Nymph

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Nymph
Waterhouse Hylas and the Nymphs Manchester Art Gallery 1896.15.jpg
In this 1896 painting of Hylas and the Nymphs by John William Waterhouse, Hylas is abducted by the Naiads, i.e. fresh water nymphs
Grouping Mythological
Sub grouping Nature spirit
Country Greece

A nymph (Ancient Greek : νύμφη, romanized: nýmphē, Modern Greek : nímfi; Attic Greek:  [nýmpʰɛː] , Modern Greek:  [ˈniɱfi] ) in ancient Greek folklore is a minor female nature deity. Different from Greek goddesses, nymphs are generally regarded as personifications of nature, are typically tied to a specific place or landform, and are usually depicted as beautiful maidens. They were not necessarily immortal, but lived much longer than humans. [1]

Contents

They are often divided into various broad subgroups, such as the Meliae (ash tree nymphs), the Dryad (oak tree nymphs), the Naiads (freshwater nymphs), the Nereids (sea nymphs), and the Oreads (mountain nymphs). [2]

Nymphs are often featured in classic works of art, literature, mythology, and fiction. Since medieval times, nymphs have been sometimes popularly associated or even confused with fairies.

Etymology

The Greek word nýmphē has the primary meaning of "young woman; bride, young wife" but is not usually associated with deities in particular. Yet the etymology of the noun nýmphē remains uncertain. The Doric and Aeolic (Homeric) form is nýmphā (νύμφα). [3]

Modern usage more often applies to young women at the peak of their attractiveness, contrasting with parthenos (παρθένος) "a virgin (of any age)", and generically as kore (κόρη < κόρϝα) "maiden, girl". The term is sometimes used by women to address each other and remains the regular Modern Greek term for "bride".

Ancient Greek mythology

Nymphs were sometimes beloved by many and dwelt in specific areas related to the natural environment: e.g. mountainous regions; forests; springs. Other nymphs were part of the retinue of a god (such as Dionysus, Hermes, or Pan) or of a goddess (generally the huntress Artemis). [4]

The Greek nymphs were also spirits invariably bound to places, not unlike the Latin genius loci , and sometimes this produced complicated myths like the cult of Arethusa to Sicily. In some of the works of the Greek-educated Latin poets, the nymphs gradually absorbed into their ranks the indigenous Italian divinities of springs and streams (Juturna, Egeria, Carmentis, Fontus) while the Lymphae (originally Lumpae), Italian water goddesses, owing to the accidental similarity of their names, could be identified with the Greek Nymphae. The classical mythologies of the Roman poets were unlikely to have affected the rites and cults of individual nymphs venerated by country people in the springs and clefts of Latium. Among the Roman literate class, their sphere of influence was restricted and they appear almost exclusively as divinities of the watery element.[ citation needed ]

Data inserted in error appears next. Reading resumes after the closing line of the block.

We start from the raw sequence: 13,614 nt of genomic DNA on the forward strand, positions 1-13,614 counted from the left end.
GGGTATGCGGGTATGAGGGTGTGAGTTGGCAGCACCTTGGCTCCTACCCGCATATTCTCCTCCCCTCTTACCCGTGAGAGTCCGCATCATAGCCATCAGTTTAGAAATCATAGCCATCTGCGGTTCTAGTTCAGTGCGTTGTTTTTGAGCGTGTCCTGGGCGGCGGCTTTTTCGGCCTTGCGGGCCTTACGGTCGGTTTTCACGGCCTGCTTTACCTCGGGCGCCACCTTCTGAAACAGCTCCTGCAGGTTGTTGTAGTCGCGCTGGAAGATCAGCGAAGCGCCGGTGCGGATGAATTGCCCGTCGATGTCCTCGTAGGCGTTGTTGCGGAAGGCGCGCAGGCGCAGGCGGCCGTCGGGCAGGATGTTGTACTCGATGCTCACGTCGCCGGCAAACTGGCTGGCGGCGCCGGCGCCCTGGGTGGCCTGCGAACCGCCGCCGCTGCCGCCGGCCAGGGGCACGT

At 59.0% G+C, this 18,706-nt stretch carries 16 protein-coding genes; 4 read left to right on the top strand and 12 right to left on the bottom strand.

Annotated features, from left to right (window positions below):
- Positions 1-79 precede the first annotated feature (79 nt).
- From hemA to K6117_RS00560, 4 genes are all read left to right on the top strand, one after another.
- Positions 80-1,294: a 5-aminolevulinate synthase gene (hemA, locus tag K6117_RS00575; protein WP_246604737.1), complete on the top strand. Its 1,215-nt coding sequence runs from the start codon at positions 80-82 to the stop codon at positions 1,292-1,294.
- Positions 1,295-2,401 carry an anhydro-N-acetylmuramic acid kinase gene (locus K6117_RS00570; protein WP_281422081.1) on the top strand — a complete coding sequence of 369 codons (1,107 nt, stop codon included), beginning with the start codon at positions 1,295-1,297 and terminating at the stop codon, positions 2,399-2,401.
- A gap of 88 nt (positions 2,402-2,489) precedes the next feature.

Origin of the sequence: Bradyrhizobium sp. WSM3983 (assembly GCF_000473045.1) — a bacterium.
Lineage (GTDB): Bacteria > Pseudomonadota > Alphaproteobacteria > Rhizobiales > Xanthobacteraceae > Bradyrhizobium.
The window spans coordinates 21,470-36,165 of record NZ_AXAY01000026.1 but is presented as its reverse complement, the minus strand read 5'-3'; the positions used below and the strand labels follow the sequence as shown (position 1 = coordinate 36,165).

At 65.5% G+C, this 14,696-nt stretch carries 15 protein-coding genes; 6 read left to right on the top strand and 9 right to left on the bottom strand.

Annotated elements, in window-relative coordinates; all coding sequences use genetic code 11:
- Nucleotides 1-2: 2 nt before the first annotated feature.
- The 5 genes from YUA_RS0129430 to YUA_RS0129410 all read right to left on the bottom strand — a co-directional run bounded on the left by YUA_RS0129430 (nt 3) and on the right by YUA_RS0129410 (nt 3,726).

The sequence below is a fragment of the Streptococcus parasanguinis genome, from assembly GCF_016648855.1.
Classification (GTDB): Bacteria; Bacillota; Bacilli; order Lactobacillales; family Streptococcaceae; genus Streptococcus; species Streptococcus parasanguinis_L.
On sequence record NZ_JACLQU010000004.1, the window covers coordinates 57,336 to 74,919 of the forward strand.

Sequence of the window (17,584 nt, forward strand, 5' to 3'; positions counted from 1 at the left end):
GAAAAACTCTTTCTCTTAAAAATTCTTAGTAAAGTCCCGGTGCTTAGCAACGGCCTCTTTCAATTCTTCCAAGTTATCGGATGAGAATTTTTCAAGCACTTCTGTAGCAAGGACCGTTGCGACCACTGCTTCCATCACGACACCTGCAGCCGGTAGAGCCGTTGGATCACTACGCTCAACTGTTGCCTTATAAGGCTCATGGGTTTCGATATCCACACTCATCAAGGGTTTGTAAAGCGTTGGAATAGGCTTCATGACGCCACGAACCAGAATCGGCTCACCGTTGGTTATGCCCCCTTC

Greek folk religion

The ancient Greek belief in nymphs survived in many parts of the country into the early years of the twentieth century when they were usually known as "nereids". [5] Nymphs often tended to frequent areas distant from humans but could be encountered by lone travelers outside the village, where their music might be heard, and the traveler could spy on their dancing or bathing in a stream or pool, either during the noon heat or in the middle of the night. [6] They might appear in a whirlwind. Such encounters could be dangerous, bringing dumbness, besotted infatuation, madness or stroke to the unfortunate man. When parents believed their child to be nereid-struck, they would pray to Saint Artemidos. [7] [8]

Nymphs and fairies

Nymphs are often depicted in classic works across art, literature, mythology, and fiction. They are often associated with the medieval romances or Renaissance literature of the elusive fairies or elves. [9] [10]

Sleeping nymph

The statue of a sleeping nymph in a grotto at Stourhead gardens, England. Stourhead, Grotto, statue of a sleeping nymph.jpg
The statue of a sleeping nymph in a grotto at Stourhead gardens, England.

A motif that entered European art during the Renaissance was the idea of a statue of a nymph sleeping in a grotto or spring. [11] [12] [13] This motif supposedly came from an Italian report of a Roman sculpture of a nymph at a fountain above the River Danube. [14] The report, and an accompanying poem supposedly on the fountain describing the sleeping nymph, are now generally concluded to be a fifteenth-century forgery, but the motif proved influential among artists and landscape gardeners for several centuries after, with copies seen at neoclassical gardens such as the grotto at Stourhead. [15] [16] [17]

List

All the names for various classes of nymphs have plural feminine adjectives, most agreeing with the substantive numbers and groups of nymphai. There is no single adopted classification that could be seen as canonical and exhaustive. [18] Some classes of nymphs tend to overlap, which complicates the task of precise classification. e.g. dryads and hamadryads as nymphs of trees generally, meliai as nymphs of ash trees. [18]

By dwelling or affinity

The following is not the authentic Greek classification, but is intended as a guide:

Type / Group / IndividualsLocationRelations and Notes
Celestial nymphs
Aurae (breezes)also called Aetae or Pnoae,[ citation needed ] daughters of Boreas [19]
Asteriae (stars)mainly comprising the Atlantides (daughters of Atlas)
1. Hesperides (evening)Far Westnymphs of the sunset, the West, and the evening; daughters of Atlas; also had attributes of the Hamadryads [20]
Aegle
Arethusa
Erytheia (or Eratheis)mother of Eurytion by Ares [21]
2. Hyades (star cluster; sent rain)Boeotia (probably)daughters of Atlas by either Pleione or Aethra [22]
3. Pleiades daughters of Atlas and Pleione; [23] constellation; also were classed as Oreads
Maia Mt. Cyllene, Arcadiapartner of Zeus and mother of Hermes [24]
Electra Mt. Saon, Samothracemother of Dardanus and Iasion by Zeus [25]